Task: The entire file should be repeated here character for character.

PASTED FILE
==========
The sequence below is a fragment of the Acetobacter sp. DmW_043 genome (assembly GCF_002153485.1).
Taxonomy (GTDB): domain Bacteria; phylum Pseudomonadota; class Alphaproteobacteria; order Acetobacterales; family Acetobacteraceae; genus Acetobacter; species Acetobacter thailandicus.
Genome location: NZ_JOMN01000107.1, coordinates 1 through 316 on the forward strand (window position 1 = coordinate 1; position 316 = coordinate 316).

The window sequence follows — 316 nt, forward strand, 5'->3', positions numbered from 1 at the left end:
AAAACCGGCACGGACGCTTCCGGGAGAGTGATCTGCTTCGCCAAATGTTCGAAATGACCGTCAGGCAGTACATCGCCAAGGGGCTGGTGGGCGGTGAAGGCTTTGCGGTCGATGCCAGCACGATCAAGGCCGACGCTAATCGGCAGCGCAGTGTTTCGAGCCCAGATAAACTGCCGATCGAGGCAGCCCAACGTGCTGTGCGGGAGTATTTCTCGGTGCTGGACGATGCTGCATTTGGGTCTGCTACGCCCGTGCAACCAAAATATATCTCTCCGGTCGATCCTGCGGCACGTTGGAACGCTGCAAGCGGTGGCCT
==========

The sequence below is a fragment of the Acetobacter sp. DmW_043 genome (assembly GCF_002153485.1).
Taxonomy (GTDB): domain Bacteria; phylum Pseudomonadota; class Alphaproteobacteria; order Acetobacterales; family Acetobacteraceae; genus Acetobacter; species Acetobacter thailandicus.
Genome location: NZ_JOMN01000107.1, coordinates 1 through 316 on the forward strand (window position 1 = coordinate 1; position 316 = coordinate 316).

The window sequence follows — 316 nt, forward strand, 5'->3', positions numbered from 1 at the left end:
AAAACCGGCACGGACGCTTCCGGGAGAGTGATCTGCTTCGCCAAATGTTCGAAATGACCGTCAGGCAGTACATCGCCAAGGGGCTGGTGGGCGGTGAAGGCTTTGCGGTCGATGCCAGCACGATCAAGGCCGACGCTAATCGGCAGCGCAGTGTTTCGAGCCCAGATAAACTGCCGATCGAGGCAGCCCAACGTGCTGTGCGGGAGTATTTCTCGGTGCTGGACGATGCTGCATTTGGGTCTGCTACGCCCGTGCAACCAAAATATATCTCTCCGGTCGATCCTGCGGCACGTTGGAACGCTGCAAGCGGTGGCCT